The Silent Persecution: Ignored Suffering of Nigerian Christians

Farrukh Saif

June 22, 2024

5 Christians killed in Nigeria

The world kept silent as Christians faced the most dangerous times in Nigeria.

On June 17th, Islamic Fulani militants attacked Ewehko Village in Kajuru County, Nigeria, resulting in the deaths of five Christians. This incident is part of a persistent pattern of violence against Christians in Nigeria’s central and northern regions, where conflicts between predominantly Muslim herders and Christian farming communities have increased in recent years. Muslims in these regions are forcing Christians to convert to Islam or face severe consequences.

The attack in Ewehko Village reflects the broader security challenges facing Nigeria, particularly in areas where religious tensions arise over the land and resources.

Nigeria’s Muslim-Christian conflict has become increasingly deadly; Islamic extremist groups have killed thousands of Christians and displaced over half a million from their homes and villages.

The Nigerian government has faced criticism for its handling of the security situation, with many accusing authorities of failing to protect vulnerable Christians or bring perpetrators to justice adequately.

Even the international media and governments remain silent about the mass persecution of Christians. These lives seem not to exist for mainstream media, and you will not find news of such incidents in major media outlets. Instead, coverage is dominated by news regarding Gaza only. Nigerian Christians are also human, but their plight is largely ignored.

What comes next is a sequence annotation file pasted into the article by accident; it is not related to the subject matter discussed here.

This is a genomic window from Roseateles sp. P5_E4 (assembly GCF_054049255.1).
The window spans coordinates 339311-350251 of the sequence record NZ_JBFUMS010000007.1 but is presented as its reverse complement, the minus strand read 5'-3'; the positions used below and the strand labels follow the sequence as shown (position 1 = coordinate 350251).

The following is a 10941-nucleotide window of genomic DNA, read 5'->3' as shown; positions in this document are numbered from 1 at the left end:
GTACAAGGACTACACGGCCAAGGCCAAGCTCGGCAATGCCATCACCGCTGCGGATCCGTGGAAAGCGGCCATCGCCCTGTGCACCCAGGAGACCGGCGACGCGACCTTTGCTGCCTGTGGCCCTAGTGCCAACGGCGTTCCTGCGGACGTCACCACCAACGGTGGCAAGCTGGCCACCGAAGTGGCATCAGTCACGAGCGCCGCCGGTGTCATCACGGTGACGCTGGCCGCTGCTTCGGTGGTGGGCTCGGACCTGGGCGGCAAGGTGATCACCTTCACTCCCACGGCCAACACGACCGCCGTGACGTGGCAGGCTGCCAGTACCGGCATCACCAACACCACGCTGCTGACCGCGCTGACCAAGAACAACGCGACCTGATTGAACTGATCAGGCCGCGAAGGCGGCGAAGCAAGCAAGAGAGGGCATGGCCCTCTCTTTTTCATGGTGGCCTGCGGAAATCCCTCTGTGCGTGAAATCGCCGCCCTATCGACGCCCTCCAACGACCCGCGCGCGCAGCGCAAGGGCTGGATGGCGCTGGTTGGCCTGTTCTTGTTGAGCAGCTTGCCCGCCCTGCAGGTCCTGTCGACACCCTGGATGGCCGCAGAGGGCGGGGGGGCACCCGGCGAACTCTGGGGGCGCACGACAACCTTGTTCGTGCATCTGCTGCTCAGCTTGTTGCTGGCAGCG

We urge you to pray for the persecuted Christians in Nigeria.

Farrukh Saif

Farrukh H. Saif, a courageous Christian human rights activist, established the Farrukh Saif Foundation in 2009 to confront religious discrimination, blasphemy laws, and bonded slavery in Pakistan. His dedication to liberating bonded laborers from brick kilns and advocating for blasphemy victims and asylum seekers has garnered international acclaim. Despite encountering threats and fatwas, his impactful work persists in supporting marginalized communities. In 2018, the foundation merged with The Emergency Committee to Save the Persecuted and Enslaved, enhancing its global outreach.


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